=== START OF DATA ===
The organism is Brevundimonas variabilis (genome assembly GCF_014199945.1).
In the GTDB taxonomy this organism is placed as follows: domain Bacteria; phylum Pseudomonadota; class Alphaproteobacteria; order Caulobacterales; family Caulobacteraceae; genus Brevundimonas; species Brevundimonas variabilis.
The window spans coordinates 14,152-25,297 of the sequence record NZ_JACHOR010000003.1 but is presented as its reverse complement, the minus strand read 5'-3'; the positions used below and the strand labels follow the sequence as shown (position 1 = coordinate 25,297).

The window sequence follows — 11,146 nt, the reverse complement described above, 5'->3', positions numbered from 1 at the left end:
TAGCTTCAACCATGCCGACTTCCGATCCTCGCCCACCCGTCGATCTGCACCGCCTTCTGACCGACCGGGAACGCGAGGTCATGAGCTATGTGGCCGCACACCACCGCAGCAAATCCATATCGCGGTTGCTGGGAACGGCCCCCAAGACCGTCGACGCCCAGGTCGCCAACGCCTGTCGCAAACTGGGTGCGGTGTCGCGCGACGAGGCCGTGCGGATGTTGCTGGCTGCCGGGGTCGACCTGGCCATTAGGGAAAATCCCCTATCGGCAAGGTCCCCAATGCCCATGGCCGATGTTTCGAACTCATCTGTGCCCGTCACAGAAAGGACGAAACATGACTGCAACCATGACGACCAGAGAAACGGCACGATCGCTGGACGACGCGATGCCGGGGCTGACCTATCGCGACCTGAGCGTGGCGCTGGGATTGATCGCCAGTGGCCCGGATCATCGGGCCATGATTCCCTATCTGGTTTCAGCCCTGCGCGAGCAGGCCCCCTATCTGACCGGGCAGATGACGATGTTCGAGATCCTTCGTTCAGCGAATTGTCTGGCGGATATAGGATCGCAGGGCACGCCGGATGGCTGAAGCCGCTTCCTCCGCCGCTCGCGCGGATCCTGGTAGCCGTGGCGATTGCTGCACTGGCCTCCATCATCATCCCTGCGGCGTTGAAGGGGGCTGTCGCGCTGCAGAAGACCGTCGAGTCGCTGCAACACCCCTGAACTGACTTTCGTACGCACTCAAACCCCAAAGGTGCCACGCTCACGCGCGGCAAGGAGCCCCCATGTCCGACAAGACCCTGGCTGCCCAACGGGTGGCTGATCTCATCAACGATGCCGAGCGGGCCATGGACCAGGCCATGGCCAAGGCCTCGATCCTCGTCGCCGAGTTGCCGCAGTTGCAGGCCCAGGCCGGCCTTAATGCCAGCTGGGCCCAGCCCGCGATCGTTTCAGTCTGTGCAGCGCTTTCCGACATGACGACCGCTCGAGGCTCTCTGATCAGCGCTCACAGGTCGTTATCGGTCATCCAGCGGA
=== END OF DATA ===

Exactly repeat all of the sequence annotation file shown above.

The organism is Brevundimonas variabilis (genome assembly GCF_014199945.1).
In the GTDB taxonomy this organism is placed as follows: domain Bacteria; phylum Pseudomonadota; class Alphaproteobacteria; order Caulobacterales; family Caulobacteraceae; genus Brevundimonas; species Brevundimonas variabilis.
The window spans coordinates 14,152-25,297 of the sequence record NZ_JACHOR010000003.1 but is presented as its reverse complement, the minus strand read 5'-3'; the positions used below and the strand labels follow the sequence as shown (position 1 = coordinate 25,297).

The window sequence follows — 11,146 nt, the reverse complement described above, 5'->3', positions numbered from 1 at the left end:
TAGCTTCAACCATGCCGACTTCCGATCCTCGCCCACCCGTCGATCTGCACCGCCTTCTGACCGACCGGGAACGCGAGGTCATGAGCTATGTGGCCGCACACCACCGCAGCAAATCCATATCGCGGTTGCTGGGAACGGCCCCCAAGACCGTCGACGCCCAGGTCGCCAACGCCTGTCGCAAACTGGGTGCGGTGTCGCGCGACGAGGCCGTGCGGATGTTGCTGGCTGCCGGGGTCGACCTGGCCATTAGGGAAAATCCCCTATCGGCAAGGTCCCCAATGCCCATGGCCGATGTTTCGAACTCATCTGTGCCCGTCACAGAAAGGACGAAACATGACTGCAACCATGACGACCAGAGAAACGGCACGATCGCTGGACGACGCGATGCCGGGGCTGACCTATCGCGACCTGAGCGTGGCGCTGGGATTGATCGCCAGTGGCCCGGATCATCGGGCCATGATTCCCTATCTGGTTTCAGCCCTGCGCGAGCAGGCCCCCTATCTGACCGGGCAGATGACGATGTTCGAGATCCTTCGTTCAGCGAATTGTCTGGCGGATATAGGATCGCAGGGCACGCCGGATGGCTGAAGCCGCTTCCTCCGCCGCTCGCGCGGATCCTGGTAGCCGTGGCGATTGCTGCACTGGCCTCCATCATCATCCCTGCGGCGTTGAAGGGGGCTGTCGCGCTGCAGAAGACCGTCGAGTCGCTGCAACACCCCTGAACTGACTTTCGTACGCACTCAAACCCCAAAGGTGCCACGCTCACGCGCGGCAAGGAGCCCCCATGTCCGACAAGACCCTGGCTGCCCAACGGGTGGCTGATCTCATCAACGATGCCGAGCGGGCCATGGACCAGGCCATGGCCAAGGCCTCGATCCTCGTCGCCGAGTTGCCGCAGTTGCAGGCCCAGGCCGGCCTTAATGCCAGCTGGGCCCAGCCCGCGATCGTTTCAGTCTGTGCAGCGCTTTCCGACATGACGACCGCTCGAGGCTCTCTGATCAGCGCTCACAGGTCGTTATCGGTCATCCAGCGGA